Alex Minnaar

Deep Learning GPU Performance Analysis: Memory Bound vs Math Bound Operations

11 Apr 2020

Determining whether a GPU operation is memory bound vs math bound is a crucial step in performance analysis because it informs the strategies to optimize the operation. Generally, a memory bound GPU operation is one where the overall computation time is dominated by memory access rather than the actual computation. Conversely a math bound operation is one in which the computation time is dominated by the actual computation rather than memory access.

Arithmetic Intensity and Ops/Bytes Ratio

Whether your GPU operation is bound by memory or by math depends on the following fundamental factors.

  1. How many math operations are required.
  2. How many memory accesses are required.
  3. The memory bandwidth of the particular device you are using.
  4. The math bandwidth of the particular device you are using.

There are other more obscure factors that come into play as well but these are the most fundamental. It is important to note that the first two factors are related to the actual implemenation of the GPU operation and the last two are related to the actual device on which you are performing it.

More concretely, the amount of time the operation spends accessing memory is equal to the number of bytes accessed divided by the device’s memory bandwidth i.e.

\[t_{mem} = \frac{\# bytes}{BW_{mem}}\]

Similarly, the amount of time the operation spends on math is equal to the number of math operations required divided by the devices math bandwidth i.e.

\[t_{math} = \frac{\# ops}{BW_{math}}\]

Consequently, the GPU operation is math bound if \(t_{math} > t_{mem}\) and memory bound if \(t_{mem} > t_{math}\). But it is often more convenient to use a bit of algebra to put the the device-level terms and operation-level terms on the same side such that a math bound operation would be one where

\[\frac{\# ops}{\# bytes} > \frac{BW_{math}}{BW_{mem}}\]

and a memory bound operation would be one where

\[\frac{\# ops}{\# bytes} < \frac{BW_{math}}{BW_{mem}}\]

The left-hand side of the inequality is called the operation’s arithmetic intensity and the right-hand side is called the ops/bytes ratio. So by calculating an operation’s arithmetic intensity and comparing it to the device’s ops/bytes ratio you can determine whether the operation is math-bound of memory-bound. It should also be noted that this comparison is only valid if the GPUs math and memory bandwidths are fully utilized, if not then the operation could instead be latency bound.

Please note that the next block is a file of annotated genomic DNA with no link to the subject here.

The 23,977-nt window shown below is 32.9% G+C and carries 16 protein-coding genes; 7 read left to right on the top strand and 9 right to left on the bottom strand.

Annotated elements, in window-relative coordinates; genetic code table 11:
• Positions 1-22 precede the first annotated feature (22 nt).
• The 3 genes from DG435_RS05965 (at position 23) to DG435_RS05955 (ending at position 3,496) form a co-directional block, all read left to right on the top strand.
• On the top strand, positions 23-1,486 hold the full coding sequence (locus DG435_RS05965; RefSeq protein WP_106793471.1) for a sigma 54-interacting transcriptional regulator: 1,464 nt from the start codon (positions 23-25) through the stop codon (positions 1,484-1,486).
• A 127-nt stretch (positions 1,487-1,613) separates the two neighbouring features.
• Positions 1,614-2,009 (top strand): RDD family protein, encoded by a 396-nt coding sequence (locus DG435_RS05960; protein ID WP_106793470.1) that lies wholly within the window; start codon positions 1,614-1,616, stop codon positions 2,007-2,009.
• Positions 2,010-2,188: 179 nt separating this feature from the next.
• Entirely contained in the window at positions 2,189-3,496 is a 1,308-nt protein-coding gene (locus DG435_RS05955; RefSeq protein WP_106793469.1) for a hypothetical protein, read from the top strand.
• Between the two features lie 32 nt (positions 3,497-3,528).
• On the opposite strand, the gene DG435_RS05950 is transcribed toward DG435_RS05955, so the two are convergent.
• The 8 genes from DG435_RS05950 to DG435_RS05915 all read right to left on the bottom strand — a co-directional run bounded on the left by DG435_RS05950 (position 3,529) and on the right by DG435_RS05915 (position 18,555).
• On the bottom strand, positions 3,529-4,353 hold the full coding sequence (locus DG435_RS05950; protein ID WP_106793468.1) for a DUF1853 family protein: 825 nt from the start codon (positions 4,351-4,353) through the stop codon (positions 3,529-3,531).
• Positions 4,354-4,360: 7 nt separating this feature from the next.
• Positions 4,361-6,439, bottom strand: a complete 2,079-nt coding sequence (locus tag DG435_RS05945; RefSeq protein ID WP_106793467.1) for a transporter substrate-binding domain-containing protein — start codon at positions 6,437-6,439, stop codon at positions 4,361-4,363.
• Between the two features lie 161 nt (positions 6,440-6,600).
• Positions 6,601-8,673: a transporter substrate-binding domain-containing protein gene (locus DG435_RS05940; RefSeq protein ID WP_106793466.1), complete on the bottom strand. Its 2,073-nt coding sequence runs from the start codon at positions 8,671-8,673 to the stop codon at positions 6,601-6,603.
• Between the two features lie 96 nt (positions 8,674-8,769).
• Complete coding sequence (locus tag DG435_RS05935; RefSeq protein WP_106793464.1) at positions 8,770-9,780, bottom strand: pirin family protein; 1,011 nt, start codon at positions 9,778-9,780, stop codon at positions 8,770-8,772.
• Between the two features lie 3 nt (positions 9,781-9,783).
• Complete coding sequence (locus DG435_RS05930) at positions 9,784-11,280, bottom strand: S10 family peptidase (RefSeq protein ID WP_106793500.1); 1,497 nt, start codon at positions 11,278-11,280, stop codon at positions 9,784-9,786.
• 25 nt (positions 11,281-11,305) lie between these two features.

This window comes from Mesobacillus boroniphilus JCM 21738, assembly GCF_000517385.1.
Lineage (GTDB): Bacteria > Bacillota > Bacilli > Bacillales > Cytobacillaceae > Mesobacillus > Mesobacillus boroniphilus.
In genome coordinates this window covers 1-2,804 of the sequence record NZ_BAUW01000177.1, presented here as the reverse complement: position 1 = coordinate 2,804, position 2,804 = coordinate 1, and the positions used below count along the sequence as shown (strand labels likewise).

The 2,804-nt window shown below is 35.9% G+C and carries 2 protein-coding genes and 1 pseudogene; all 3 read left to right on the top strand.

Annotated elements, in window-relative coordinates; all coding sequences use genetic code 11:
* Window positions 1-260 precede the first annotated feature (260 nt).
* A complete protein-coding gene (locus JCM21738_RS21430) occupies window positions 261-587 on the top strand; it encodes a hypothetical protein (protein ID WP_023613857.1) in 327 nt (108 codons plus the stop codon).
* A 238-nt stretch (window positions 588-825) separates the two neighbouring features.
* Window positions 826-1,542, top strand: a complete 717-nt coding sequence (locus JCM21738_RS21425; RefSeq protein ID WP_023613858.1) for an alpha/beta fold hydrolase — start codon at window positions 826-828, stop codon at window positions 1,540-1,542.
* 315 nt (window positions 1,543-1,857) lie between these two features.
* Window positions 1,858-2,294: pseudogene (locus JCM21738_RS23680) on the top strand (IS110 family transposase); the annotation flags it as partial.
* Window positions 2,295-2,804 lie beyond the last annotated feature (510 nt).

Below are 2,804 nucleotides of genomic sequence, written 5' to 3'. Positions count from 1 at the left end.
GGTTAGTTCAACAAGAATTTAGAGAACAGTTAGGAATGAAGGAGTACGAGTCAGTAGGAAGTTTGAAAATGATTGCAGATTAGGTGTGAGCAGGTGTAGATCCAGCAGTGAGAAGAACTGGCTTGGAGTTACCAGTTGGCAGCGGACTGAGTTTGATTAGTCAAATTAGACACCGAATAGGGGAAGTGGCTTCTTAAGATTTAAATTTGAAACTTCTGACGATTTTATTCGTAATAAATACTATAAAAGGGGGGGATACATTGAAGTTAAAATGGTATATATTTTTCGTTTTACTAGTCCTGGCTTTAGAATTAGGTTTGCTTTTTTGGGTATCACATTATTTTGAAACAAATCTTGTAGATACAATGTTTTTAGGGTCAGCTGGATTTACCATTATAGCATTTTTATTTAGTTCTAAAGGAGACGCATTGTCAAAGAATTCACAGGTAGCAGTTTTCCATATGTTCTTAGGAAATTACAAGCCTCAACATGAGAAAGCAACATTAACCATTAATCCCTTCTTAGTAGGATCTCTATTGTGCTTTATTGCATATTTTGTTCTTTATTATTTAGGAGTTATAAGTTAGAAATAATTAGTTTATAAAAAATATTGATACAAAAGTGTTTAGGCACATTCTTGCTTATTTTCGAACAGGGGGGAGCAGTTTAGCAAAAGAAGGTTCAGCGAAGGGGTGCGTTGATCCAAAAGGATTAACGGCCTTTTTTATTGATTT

In terms of common deep learning operations, the following are typically memory bound due to the fact that they perform few operations per bytes accessed.

  1. Activation function computations (e.g. sigmoid, ReLU, etc.).
  2. Reduction operations (e.g. pooling layers in CNNs, batch normalization, SoftMax, etc.).

Math bound operations tend to involve large matrix multiplications. For example, a fully-connected layer could be math bound given that the input and weight matrices are large enough.

How do you Actually get the Numbers?

The memory and math bandwidth numbers are device dependent and can be looked up on the Nvidia GPU wiki page. As for the number of math operations and bytes accessed, this can be obtained from a profiling tool. A good choice for PyTorch profiling is PyProf. This tool can profile each kernel op in your PyTorch code and give you a report of all its relevant evaluation numbers in the following way.

Here the FLOPs column provides the number of math operations and the Bytes column provides the number of bytes accessed. Now you have all the information required to compute the arithmetic intensity, the ops/bytes ratio, \(t_{mem}\), and \(t_{math}\).

Additionally, PyProf provides the silicon time for each kernel op which is the total amount of time it takes to execute. You can compare the silicon time to the expected amount of time that the operation should take based on the GPU’s bandwidth i.e. \(\max(t_{mem}, t_{math})\). If the silicon time is significantly greater than the expected time then that might indicate that there is an opportunity for optimization (note however that this is only a first approximation).